After a few wild years as a teen, Jessica wanted to be proactive in preventing cervical cancer. She’d contracted several STDs that were treated and she thought herself to be a “clean” adult. So she began getting regular pap smear exams with a new gynecologist. Little did she know, an untreated STD (one she had never been tested for because it never revealed any symptoms) led to cervical cancer.
About 3 years ago, Jess went in for her regular exam. Thankfully her healthcare provider requested an HPV test along with her regular pap. While her pap screening came back normal, she tested positive for HPV 16. She was immediately recommended to have a “colposcopy”, which would allow the physician to take a closer look at her cervix. Results came back normal and she was scheduled for a re-check in a year.
After 1 year, she tested positive again for HPV with a normal pap smear. The colposcopy came back normal, and she was scheduled for another re-check 1 year later.
Her results were again the same; a normal pap and a positive HPV test during her 3rd annual exam. This was alarming, so the doctor took an even closer look this time and the colposcopy showed some suspicious looking areas.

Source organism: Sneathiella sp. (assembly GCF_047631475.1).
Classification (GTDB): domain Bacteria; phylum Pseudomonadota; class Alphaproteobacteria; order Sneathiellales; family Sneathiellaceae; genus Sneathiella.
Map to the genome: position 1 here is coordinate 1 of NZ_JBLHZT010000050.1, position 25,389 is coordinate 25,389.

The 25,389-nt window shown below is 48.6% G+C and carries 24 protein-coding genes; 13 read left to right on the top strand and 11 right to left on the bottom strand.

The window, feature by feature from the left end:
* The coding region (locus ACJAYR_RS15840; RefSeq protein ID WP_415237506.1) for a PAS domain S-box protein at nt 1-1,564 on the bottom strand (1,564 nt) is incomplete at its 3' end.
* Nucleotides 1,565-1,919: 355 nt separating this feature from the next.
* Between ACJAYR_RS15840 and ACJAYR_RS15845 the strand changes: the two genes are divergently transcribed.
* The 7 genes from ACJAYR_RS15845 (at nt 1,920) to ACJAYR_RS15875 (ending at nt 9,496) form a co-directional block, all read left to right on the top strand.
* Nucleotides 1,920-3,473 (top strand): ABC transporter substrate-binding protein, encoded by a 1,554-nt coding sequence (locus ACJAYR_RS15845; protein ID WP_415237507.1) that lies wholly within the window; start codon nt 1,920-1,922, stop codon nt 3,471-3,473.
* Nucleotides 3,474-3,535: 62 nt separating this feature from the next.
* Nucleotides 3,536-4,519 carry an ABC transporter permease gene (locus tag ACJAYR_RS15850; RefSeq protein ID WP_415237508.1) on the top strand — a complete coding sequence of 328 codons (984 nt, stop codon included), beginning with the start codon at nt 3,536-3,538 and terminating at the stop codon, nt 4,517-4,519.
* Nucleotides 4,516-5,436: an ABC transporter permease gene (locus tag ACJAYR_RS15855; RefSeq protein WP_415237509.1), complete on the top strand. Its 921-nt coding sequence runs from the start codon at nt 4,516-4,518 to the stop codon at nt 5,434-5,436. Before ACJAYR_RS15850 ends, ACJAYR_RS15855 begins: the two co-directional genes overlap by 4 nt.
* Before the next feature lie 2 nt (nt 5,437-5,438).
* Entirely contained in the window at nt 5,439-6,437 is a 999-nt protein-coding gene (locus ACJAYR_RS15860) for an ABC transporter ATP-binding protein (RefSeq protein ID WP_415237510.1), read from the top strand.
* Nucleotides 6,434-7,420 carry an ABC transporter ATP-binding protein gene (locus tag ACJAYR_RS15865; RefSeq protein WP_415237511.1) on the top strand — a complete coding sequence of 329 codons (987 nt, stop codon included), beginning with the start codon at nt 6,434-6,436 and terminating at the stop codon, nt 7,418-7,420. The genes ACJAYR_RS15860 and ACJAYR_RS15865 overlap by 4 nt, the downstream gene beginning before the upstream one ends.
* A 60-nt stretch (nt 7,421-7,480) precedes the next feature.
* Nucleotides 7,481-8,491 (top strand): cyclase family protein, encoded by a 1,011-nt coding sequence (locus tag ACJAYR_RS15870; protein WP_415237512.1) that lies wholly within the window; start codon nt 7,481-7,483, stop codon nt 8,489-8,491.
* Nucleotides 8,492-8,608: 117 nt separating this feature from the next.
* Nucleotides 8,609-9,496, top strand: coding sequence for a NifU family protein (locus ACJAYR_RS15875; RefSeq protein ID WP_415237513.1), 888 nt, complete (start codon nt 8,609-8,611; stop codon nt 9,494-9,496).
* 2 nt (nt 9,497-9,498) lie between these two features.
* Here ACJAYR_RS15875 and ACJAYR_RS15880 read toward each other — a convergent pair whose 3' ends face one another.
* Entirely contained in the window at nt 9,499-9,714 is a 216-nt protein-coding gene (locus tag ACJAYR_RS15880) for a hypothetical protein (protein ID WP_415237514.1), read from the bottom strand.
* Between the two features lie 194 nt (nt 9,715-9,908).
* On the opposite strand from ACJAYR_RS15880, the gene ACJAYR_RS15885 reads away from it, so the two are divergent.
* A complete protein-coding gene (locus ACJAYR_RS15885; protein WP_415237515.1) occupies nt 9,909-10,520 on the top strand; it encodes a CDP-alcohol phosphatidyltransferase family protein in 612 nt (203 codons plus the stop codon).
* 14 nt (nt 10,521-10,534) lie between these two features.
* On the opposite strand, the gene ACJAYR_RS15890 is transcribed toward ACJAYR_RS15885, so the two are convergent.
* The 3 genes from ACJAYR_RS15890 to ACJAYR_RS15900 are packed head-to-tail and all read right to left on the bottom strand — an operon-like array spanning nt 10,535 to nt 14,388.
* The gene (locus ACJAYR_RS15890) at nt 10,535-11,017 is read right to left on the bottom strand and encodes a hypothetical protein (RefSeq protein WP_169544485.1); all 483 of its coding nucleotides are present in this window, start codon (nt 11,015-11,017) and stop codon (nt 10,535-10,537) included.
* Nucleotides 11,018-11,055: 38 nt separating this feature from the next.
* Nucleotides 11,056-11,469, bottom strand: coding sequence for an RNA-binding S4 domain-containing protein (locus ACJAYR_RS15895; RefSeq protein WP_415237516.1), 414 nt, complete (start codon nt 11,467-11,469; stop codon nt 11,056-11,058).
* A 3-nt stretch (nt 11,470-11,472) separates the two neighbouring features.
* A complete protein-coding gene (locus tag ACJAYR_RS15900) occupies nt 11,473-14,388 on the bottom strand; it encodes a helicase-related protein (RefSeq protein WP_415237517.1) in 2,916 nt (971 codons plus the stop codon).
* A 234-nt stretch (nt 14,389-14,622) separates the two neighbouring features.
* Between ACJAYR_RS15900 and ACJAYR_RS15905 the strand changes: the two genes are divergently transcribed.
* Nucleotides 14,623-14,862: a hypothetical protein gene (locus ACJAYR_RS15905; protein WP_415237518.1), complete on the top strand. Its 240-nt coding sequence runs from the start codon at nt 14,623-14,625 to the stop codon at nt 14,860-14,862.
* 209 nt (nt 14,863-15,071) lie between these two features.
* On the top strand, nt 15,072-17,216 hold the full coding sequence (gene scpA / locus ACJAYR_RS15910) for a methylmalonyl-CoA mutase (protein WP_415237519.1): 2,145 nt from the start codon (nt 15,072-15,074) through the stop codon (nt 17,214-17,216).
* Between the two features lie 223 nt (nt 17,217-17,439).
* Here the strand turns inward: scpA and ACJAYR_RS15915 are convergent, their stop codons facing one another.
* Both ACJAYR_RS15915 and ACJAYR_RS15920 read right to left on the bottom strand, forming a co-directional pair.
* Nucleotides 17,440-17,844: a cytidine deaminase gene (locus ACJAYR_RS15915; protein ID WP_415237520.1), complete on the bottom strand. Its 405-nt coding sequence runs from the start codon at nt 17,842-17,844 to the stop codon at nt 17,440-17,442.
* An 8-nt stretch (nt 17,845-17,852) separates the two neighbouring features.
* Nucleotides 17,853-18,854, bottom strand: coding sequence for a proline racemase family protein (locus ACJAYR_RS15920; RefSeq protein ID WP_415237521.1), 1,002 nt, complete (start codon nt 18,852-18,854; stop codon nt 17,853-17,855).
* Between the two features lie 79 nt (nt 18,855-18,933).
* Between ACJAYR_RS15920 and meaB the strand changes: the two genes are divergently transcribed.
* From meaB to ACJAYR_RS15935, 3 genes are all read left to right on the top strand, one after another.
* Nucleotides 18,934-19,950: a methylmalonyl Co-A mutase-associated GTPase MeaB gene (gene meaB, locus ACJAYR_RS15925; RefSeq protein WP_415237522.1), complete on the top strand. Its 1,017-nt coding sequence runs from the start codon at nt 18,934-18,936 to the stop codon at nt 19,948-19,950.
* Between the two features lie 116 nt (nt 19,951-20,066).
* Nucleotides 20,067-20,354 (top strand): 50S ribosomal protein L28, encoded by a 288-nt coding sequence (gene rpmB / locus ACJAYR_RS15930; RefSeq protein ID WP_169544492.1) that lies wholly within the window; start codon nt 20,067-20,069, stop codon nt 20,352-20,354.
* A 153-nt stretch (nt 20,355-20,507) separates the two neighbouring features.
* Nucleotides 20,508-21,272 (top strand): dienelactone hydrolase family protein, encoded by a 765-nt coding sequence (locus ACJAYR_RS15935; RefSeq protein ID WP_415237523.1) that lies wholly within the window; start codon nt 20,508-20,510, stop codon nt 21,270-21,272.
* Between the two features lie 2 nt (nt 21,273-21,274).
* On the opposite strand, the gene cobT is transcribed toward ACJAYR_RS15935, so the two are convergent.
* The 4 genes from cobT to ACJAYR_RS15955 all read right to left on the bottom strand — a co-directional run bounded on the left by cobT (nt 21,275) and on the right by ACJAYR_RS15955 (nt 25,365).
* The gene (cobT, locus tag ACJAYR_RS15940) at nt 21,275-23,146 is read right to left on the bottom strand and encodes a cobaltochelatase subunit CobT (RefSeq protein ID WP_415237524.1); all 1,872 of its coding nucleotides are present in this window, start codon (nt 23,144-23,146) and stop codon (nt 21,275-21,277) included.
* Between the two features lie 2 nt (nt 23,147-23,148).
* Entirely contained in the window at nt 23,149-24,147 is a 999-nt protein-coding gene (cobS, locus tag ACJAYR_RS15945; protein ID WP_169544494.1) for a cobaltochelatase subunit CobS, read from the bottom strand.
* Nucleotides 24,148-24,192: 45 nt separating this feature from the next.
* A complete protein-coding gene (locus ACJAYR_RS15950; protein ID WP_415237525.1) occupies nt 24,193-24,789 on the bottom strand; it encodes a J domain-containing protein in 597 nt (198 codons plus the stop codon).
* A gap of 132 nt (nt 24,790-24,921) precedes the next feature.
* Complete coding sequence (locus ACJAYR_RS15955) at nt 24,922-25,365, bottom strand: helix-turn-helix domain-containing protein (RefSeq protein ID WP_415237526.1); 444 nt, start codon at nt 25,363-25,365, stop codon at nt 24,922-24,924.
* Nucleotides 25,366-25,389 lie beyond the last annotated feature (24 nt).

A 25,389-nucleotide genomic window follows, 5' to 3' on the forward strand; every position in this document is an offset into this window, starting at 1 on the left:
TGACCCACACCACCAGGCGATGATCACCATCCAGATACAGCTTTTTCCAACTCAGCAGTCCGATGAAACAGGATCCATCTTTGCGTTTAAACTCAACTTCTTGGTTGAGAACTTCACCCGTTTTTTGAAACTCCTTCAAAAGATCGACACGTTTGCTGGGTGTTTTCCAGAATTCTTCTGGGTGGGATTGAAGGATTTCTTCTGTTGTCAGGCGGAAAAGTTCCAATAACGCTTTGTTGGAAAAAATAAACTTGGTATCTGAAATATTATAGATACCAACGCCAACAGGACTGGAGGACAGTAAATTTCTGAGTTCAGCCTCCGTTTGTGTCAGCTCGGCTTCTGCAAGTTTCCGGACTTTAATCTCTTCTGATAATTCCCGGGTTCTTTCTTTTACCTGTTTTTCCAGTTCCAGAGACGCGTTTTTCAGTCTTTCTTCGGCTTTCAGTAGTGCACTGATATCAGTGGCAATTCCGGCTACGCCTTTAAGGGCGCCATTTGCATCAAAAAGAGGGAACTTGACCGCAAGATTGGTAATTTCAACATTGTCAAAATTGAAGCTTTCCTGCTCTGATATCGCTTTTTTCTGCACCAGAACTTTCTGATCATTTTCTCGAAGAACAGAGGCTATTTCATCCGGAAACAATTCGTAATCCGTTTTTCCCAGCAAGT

He then performed a procedure called a “LEEP,” and she was diagnosed with cervical cancer.
She was terrified and embarrassed, she’d already been living with an HPV diagnosis. It’s a sad story, but Jessica found some relief in her ability to encourage other women to get tested for HPV and cervical cancer along with their annual pap smear. HPV is quite common, and if it does not clear, there’s much greater risk for the development of cervical cancer. Perhaps, her situation would’ve been different if she was tested for HPV during her teens.